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More Essays that Worked

Music for Prague 1968

By Ryan Park
Moraga, Calif.

Illustration: Musi for Prague 1968Do not judge this piece until you have performed it." Repeatedly, Mr. Benstein challenged us to look beyond the rugged atonalism which went against every concept of our musical knowledge, and convey the raw emotion that inspired Karel Husa to compose Music for Prague 1968. At that time I did not understand how emotions could be expressed without words nor could I comprehend the nightmarish atmosphere of a Soviet invasion. Instead I was more overwhelmed by the foreign rhythms, the harsh, squeaking notes that existed in the highest registers of my clarinet, the thunderous tempo. I hated the song.

Just as Music for Prague shattered my perspective of music, my mother's unsuccessful battle against leukemia shattered the stability of my life. In October of 2005, after eight years and several failed treatments, it was determined that nothing more could be done for my mother. Over the next several months I watched as she withered away, living the last of her days with the feebleness of an old woman. When my mother lay too still in her sleep, I feared that I had lost her. And when she was awake, I was haunted by the images of her shivering violently in bed, the images blurred by the tears I tried to suppress in order to be strong for her, and the demoralizing feeling of helplessness that came with my inability to comfort her. I was torn emotionally. I wanted her suffering to end, but that meant losing her forever.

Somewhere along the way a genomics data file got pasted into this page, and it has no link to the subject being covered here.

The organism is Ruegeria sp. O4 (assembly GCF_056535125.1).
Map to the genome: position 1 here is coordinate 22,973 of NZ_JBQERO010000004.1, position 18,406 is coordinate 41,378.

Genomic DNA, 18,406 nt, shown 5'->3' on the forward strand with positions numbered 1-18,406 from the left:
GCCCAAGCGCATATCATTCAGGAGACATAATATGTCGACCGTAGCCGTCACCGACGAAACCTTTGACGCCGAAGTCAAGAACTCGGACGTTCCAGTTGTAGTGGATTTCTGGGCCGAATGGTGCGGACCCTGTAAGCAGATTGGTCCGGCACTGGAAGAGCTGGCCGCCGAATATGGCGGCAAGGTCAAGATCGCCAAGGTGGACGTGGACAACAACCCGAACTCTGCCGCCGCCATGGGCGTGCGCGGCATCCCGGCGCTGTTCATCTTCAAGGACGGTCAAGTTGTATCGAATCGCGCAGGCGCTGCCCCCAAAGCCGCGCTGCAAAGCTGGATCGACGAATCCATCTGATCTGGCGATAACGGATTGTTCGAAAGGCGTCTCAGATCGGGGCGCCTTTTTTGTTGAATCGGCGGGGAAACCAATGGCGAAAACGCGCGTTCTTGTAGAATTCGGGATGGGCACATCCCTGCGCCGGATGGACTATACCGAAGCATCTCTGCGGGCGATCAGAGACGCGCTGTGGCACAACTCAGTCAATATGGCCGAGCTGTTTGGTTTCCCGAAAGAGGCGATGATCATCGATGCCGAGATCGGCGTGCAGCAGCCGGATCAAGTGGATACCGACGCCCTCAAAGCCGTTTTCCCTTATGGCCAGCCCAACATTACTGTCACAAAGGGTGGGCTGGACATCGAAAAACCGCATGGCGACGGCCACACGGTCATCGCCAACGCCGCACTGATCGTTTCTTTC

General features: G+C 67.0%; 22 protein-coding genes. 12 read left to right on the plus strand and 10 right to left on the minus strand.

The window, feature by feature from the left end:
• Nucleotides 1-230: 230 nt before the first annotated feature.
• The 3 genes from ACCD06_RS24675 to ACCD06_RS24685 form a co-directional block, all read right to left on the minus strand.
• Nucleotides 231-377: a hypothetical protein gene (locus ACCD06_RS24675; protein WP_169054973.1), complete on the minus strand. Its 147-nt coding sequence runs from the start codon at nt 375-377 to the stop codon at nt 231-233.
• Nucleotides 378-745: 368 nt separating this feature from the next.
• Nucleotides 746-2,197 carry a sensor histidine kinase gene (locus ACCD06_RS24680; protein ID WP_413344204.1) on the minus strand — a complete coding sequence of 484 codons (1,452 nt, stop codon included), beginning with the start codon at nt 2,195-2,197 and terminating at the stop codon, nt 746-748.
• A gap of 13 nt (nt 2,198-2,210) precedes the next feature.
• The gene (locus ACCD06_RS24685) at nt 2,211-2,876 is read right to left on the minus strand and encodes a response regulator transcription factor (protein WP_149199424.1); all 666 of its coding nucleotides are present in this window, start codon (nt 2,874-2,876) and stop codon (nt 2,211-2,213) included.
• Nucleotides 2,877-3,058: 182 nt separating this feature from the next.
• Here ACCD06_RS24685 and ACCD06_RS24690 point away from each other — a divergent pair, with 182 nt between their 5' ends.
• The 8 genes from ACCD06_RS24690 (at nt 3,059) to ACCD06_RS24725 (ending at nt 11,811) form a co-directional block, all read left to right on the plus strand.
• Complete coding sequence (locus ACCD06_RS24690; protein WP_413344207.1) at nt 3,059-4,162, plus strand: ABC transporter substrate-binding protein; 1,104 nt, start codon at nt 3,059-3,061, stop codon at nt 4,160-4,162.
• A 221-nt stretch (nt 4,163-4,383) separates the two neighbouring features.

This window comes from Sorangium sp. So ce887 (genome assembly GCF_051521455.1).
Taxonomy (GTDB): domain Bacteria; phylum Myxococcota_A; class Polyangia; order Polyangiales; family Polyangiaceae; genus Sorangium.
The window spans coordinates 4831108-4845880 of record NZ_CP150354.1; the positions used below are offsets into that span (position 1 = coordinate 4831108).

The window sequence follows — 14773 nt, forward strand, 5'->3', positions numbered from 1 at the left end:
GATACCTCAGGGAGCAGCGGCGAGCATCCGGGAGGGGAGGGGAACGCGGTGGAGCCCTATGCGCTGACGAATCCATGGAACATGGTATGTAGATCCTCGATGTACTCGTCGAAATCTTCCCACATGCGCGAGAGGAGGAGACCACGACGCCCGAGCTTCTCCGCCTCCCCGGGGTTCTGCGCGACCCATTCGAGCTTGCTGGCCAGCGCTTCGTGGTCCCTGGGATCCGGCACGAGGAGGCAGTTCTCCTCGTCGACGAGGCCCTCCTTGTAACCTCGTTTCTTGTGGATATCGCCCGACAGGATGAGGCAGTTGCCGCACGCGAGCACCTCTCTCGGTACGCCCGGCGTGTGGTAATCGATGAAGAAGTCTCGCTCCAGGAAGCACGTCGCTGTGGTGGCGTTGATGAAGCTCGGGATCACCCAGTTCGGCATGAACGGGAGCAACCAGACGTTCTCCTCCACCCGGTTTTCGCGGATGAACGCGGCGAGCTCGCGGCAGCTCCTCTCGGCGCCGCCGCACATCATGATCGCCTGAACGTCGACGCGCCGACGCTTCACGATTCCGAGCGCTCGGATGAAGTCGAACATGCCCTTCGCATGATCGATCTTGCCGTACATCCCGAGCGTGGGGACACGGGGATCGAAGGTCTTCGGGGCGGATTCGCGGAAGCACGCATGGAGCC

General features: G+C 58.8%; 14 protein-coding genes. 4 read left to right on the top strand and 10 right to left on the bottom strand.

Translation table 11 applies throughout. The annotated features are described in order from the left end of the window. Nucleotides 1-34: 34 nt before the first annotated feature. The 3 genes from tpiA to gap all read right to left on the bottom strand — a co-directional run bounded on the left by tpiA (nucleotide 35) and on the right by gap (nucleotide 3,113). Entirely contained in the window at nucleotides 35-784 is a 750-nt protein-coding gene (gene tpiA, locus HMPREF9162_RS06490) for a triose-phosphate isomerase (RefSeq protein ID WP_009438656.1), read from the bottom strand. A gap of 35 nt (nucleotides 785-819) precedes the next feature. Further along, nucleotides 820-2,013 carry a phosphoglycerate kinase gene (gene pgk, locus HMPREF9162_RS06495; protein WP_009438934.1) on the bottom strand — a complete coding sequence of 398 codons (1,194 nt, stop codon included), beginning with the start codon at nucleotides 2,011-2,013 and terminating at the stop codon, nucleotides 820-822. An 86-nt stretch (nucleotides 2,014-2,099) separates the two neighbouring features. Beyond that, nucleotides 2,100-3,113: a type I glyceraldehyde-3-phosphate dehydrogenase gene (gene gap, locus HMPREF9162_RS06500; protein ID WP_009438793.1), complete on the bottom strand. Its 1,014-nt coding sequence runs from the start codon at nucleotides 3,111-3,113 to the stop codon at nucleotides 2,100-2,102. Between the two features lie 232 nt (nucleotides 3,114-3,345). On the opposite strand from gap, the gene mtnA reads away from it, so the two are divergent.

May 17 was the night of the concert and however nervous I was, all I can remember about that night was my mother, still a mother despite her physical state, harassing me for not taking a shower. It was for her that I vowed I would perform the song.

Mr. Benstein raised his baton and the melody of a bird song echoed from the flutes; the audience fell silent. The peaceful aura was broken by the minor chords of my clarinet, calling forth a looming presence. His baton strokes widened, and machine guns blasted from the snare drum, adding to the roaring of the brass tanks. My instrument emanated the cries of suffering, the notes shivering off my tongue. With the final upswing, he summoned the Hussite War song, and much of the pain that had built up inside my heart over the past months was lifted. My father told me later that he was deeply shaken by the piece as well. I realized that Music for Prague was not about the structure or the visual images it conjured, but instead it was the very lack of structure that allowed for Husa's emotions to stand out.

She passed away only a couple of hours after the performance. For the first time in months she looked at peace as she lay still in the presence of her family and I was able to accept that she was in a better place. It was Karel Husa's ability to capture the loneliness and the pain of losing a loved one that allows Music for Prague to move us all. The rhythm and beat of music describe emotions not restricted by words, flowing together with the beating of the heart.
 

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Illustration: Music for Prague 1968

Music for Prague 1968
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Cupola